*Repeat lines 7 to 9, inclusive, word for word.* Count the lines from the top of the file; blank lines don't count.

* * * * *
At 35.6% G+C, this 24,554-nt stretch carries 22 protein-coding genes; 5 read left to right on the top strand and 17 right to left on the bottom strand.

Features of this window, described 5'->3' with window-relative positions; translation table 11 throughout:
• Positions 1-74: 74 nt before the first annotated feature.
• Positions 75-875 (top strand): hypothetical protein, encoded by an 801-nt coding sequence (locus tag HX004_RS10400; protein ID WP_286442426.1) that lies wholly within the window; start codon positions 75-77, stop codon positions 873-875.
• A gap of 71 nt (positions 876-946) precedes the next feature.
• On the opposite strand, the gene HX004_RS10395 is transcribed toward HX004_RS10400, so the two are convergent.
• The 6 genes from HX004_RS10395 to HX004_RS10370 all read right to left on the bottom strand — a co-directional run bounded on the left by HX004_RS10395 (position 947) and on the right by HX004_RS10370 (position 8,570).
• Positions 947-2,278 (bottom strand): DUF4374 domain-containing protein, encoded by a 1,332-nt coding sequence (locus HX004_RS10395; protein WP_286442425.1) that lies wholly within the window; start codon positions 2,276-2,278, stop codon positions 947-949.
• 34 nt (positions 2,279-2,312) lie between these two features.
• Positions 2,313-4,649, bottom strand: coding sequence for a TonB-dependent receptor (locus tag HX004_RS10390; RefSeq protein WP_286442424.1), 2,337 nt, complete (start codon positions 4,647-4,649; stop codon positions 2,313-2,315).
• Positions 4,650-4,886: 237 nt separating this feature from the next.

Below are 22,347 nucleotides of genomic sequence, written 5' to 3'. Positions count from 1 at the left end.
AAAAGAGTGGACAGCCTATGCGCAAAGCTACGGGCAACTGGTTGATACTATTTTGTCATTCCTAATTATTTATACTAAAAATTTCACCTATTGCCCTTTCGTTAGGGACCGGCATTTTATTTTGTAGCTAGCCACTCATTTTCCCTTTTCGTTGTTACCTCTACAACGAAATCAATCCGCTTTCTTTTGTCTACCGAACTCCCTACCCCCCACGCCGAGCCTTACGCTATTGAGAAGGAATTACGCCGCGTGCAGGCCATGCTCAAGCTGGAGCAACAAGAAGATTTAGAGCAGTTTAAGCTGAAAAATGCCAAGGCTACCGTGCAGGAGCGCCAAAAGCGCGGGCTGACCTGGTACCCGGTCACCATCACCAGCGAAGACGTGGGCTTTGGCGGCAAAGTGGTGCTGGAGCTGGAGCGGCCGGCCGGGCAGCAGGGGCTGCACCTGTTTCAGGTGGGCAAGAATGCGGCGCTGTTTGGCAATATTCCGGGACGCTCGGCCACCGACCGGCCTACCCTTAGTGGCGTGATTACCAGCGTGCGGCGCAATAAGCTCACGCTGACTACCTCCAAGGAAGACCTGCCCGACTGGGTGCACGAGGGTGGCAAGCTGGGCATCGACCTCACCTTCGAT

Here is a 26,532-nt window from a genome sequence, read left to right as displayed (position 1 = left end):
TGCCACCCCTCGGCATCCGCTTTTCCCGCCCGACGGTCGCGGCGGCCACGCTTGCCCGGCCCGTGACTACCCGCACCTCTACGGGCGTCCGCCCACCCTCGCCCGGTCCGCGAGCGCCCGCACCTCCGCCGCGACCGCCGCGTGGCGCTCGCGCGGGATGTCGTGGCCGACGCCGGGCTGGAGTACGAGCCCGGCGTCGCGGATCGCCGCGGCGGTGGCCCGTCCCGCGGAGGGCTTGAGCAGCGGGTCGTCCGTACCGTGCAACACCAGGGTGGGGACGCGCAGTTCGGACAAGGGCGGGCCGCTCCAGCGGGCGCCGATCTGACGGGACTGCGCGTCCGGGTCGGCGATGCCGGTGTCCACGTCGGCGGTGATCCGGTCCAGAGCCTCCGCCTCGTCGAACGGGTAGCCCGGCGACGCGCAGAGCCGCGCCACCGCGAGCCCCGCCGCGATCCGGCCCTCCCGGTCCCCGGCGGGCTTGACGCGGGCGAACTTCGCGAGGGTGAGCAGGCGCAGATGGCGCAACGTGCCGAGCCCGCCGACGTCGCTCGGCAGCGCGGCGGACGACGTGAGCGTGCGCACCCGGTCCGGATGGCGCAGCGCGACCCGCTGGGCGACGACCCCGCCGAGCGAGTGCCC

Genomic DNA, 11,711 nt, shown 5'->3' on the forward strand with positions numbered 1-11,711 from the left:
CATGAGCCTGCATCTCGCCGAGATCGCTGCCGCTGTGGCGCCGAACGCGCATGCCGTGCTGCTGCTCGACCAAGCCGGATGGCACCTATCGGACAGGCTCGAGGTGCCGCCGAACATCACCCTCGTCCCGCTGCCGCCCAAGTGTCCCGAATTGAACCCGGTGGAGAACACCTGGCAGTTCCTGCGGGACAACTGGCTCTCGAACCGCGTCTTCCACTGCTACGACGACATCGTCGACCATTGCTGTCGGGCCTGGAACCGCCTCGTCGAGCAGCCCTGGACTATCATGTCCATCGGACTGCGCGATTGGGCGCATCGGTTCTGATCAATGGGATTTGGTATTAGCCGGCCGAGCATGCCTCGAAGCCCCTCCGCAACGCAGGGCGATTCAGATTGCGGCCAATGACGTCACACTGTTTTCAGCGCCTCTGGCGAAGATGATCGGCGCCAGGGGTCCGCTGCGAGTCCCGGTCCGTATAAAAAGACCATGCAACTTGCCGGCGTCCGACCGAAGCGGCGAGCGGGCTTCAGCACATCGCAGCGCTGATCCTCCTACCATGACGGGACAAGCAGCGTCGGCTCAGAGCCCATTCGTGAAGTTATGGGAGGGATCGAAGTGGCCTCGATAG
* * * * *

• The 6 genes from HX004_RS10395 to HX004_RS10370 all read right to left on the bottom strand — a co-directional run bounded on the left by HX004_RS10395 (position 947) and on the right by HX004_RS10370 (position 8,570).
• Positions 947-2,278 (bottom strand): DUF4374 domain-containing protein, encoded by a 1,332-nt coding sequence (locus HX004_RS10395; protein WP_286442425.1) that lies wholly within the window; start codon positions 2,276-2,278, stop codon positions 947-949.
• 34 nt (positions 2,279-2,312) lie between these two features.